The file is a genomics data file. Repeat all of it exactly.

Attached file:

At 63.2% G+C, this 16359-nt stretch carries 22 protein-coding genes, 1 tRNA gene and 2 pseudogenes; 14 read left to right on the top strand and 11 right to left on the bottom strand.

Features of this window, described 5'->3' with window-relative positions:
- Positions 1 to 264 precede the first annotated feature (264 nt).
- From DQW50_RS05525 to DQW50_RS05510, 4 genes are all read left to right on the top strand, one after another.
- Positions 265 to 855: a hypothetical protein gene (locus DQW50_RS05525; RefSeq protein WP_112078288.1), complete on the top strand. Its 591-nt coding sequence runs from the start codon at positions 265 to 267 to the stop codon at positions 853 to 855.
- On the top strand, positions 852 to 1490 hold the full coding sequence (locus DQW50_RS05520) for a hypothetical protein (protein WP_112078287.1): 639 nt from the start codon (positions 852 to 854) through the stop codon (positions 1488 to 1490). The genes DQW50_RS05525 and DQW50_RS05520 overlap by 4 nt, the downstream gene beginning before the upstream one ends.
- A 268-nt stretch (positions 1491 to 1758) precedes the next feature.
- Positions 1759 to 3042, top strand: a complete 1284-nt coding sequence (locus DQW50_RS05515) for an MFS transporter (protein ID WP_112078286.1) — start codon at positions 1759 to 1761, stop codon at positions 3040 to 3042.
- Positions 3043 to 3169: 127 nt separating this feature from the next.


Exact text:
At 63.2% G+C, this 16359-nt stretch carries 22 protein-coding genes, 1 tRNA gene and 2 pseudogenes; 14 read left to right on the top strand and 11 right to left on the bottom strand.

Features of this window, described 5'->3' with window-relative positions:
- Positions 1 to 264 precede the first annotated feature (264 nt).
- From DQW50_RS05525 to DQW50_RS05510, 4 genes are all read left to right on the top strand, one after another.
- Positions 265 to 855: a hypothetical protein gene (locus DQW50_RS05525; RefSeq protein WP_112078288.1), complete on the top strand. Its 591-nt coding sequence runs from the start codon at positions 265 to 267 to the stop codon at positions 853 to 855.
- On the top strand, positions 852 to 1490 hold the full coding sequence (locus DQW50_RS05520) for a hypothetical protein (protein WP_112078287.1): 639 nt from the start codon (positions 852 to 854) through the stop codon (positions 1488 to 1490). The genes DQW50_RS05525 and DQW50_RS05520 overlap by 4 nt, the downstream gene beginning before the upstream one ends.
- A 268-nt stretch (positions 1491 to 1758) precedes the next feature.
- Positions 1759 to 3042, top strand: a complete 1284-nt coding sequence (locus DQW50_RS05515) for an MFS transporter (protein ID WP_112078286.1) — start codon at positions 1759 to 1761, stop codon at positions 3040 to 3042.
- Positions 3043 to 3169: 127 nt separating this feature from the next.